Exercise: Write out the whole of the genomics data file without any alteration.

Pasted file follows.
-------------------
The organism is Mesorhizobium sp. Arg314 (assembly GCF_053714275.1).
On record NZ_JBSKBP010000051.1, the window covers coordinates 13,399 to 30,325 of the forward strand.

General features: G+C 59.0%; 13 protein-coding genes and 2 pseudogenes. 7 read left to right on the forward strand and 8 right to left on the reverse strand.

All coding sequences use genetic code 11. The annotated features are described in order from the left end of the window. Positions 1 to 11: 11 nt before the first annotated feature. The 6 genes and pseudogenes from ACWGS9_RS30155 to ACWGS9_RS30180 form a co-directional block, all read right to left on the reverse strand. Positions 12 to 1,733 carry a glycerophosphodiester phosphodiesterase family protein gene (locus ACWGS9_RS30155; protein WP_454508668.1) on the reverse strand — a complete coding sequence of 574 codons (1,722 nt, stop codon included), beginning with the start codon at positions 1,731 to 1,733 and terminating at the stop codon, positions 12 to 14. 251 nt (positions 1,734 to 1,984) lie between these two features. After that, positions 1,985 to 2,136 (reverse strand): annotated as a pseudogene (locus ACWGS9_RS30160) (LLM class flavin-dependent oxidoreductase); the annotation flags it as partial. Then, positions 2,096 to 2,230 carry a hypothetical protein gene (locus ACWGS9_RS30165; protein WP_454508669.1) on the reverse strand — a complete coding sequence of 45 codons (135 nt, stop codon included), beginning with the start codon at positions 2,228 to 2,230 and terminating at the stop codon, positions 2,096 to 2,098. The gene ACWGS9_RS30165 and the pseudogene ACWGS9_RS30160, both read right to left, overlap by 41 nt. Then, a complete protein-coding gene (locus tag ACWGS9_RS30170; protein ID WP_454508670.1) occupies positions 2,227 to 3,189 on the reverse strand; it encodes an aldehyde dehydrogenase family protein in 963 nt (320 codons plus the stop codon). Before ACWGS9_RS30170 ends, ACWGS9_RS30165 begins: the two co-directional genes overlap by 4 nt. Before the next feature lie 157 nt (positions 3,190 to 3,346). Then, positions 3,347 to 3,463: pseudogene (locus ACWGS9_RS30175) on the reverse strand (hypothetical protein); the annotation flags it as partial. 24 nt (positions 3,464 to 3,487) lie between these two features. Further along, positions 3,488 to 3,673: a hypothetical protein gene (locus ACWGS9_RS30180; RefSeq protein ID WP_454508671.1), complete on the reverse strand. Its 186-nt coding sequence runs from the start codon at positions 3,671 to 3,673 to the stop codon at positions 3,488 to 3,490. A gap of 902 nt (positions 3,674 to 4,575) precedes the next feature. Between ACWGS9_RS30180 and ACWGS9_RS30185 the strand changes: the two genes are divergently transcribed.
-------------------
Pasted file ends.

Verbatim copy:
The organism is Mesorhizobium sp. Arg314 (assembly GCF_053714275.1).
On record NZ_JBSKBP010000051.1, the window covers coordinates 13,399 to 30,325 of the forward strand.

General features: G+C 59.0%; 13 protein-coding genes and 2 pseudogenes. 7 read left to right on the forward strand and 8 right to left on the reverse strand.

All coding sequences use genetic code 11. The annotated features are described in order from the left end of the window. Positions 1 to 11: 11 nt before the first annotated feature. The 6 genes and pseudogenes from ACWGS9_RS30155 to ACWGS9_RS30180 form a co-directional block, all read right to left on the reverse strand. Positions 12 to 1,733 carry a glycerophosphodiester phosphodiesterase family protein gene (locus ACWGS9_RS30155; protein WP_454508668.1) on the reverse strand — a complete coding sequence of 574 codons (1,722 nt, stop codon included), beginning with the start codon at positions 1,731 to 1,733 and terminating at the stop codon, positions 12 to 14. 251 nt (positions 1,734 to 1,984) lie between these two features. After that, positions 1,985 to 2,136 (reverse strand): annotated as a pseudogene (locus ACWGS9_RS30160) (LLM class flavin-dependent oxidoreductase); the annotation flags it as partial. Then, positions 2,096 to 2,230 carry a hypothetical protein gene (locus ACWGS9_RS30165; protein WP_454508669.1) on the reverse strand — a complete coding sequence of 45 codons (135 nt, stop codon included), beginning with the start codon at positions 2,228 to 2,230 and terminating at the stop codon, positions 2,096 to 2,098. The gene ACWGS9_RS30165 and the pseudogene ACWGS9_RS30160, both read right to left, overlap by 41 nt. Then, a complete protein-coding gene (locus tag ACWGS9_RS30170; protein ID WP_454508670.1) occupies positions 2,227 to 3,189 on the reverse strand; it encodes an aldehyde dehydrogenase family protein in 963 nt (320 codons plus the stop codon). Before ACWGS9_RS30170 ends, ACWGS9_RS30165 begins: the two co-directional genes overlap by 4 nt. Before the next feature lie 157 nt (positions 3,190 to 3,346). Then, positions 3,347 to 3,463: pseudogene (locus ACWGS9_RS30175) on the reverse strand (hypothetical protein); the annotation flags it as partial. 24 nt (positions 3,464 to 3,487) lie between these two features. Further along, positions 3,488 to 3,673: a hypothetical protein gene (locus ACWGS9_RS30180; RefSeq protein ID WP_454508671.1), complete on the reverse strand. Its 186-nt coding sequence runs from the start codon at positions 3,671 to 3,673 to the stop codon at positions 3,488 to 3,490. A gap of 902 nt (positions 3,674 to 4,575) precedes the next feature. Between ACWGS9_RS30180 and ACWGS9_RS30185 the strand changes: the two genes are divergently transcribed.